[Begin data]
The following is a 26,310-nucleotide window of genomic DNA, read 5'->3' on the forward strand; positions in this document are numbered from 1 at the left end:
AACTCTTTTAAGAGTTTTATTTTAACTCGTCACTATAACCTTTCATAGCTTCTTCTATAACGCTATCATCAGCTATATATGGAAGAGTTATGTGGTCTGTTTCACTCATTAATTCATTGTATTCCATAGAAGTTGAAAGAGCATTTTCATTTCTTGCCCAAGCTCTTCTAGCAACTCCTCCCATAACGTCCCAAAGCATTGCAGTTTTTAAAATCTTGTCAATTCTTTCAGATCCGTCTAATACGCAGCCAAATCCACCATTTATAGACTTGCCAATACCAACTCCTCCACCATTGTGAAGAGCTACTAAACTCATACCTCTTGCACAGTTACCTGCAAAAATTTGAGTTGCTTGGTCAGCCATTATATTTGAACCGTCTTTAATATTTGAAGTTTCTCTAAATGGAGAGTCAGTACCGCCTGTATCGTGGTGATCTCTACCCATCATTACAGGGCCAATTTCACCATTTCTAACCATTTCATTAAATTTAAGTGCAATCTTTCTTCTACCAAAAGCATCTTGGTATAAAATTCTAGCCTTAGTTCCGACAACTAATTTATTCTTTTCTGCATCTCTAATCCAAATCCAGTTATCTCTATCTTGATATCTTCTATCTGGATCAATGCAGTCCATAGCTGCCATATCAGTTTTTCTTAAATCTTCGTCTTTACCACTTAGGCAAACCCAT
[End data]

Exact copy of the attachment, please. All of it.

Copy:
The following is a 26,310-nucleotide window of genomic DNA, read 5'->3' on the forward strand; positions in this document are numbered from 1 at the left end:
AACTCTTTTAAGAGTTTTATTTTAACTCGTCACTATAACCTTTCATAGCTTCTTCTATAACGCTATCATCAGCTATATATGGAAGAGTTATGTGGTCTGTTTCACTCATTAATTCATTGTATTCCATAGAAGTTGAAAGAGCATTTTCATTTCTTGCCCAAGCTCTTCTAGCAACTCCTCCCATAACGTCCCAAAGCATTGCAGTTTTTAAAATCTTGTCAATTCTTTCAGATCCGTCTAATACGCAGCCAAATCCACCATTTATAGACTTGCCAATACCAACTCCTCCACCATTGTGAAGAGCTACTAAACTCATACCTCTTGCACAGTTACCTGCAAAAATTTGAGTTGCTTGGTCAGCCATTATATTTGAACCGTCTTTAATATTTGAAGTTTCTCTAAATGGAGAGTCAGTACCGCCTGTATCGTGGTGATCTCTACCCATCATTACAGGGCCAATTTCACCATTTCTAACCATTTCATTAAATTTAAGTGCAATCTTTCTTCTACCAAAAGCATCTTGGTATAAAATTCTAGCCTTAGTTCCGACAACTAATTTATTCTTTTCTGCATCTCTAATCCAAATCCAGTTATCTCTATCTTGATATCTTCTATCTGGATCAATGCAGTCCATAGCTGCCATATCAGTTTTTCTTAAATCTTCGTCTTTACCACTTAGGCAAACCCAT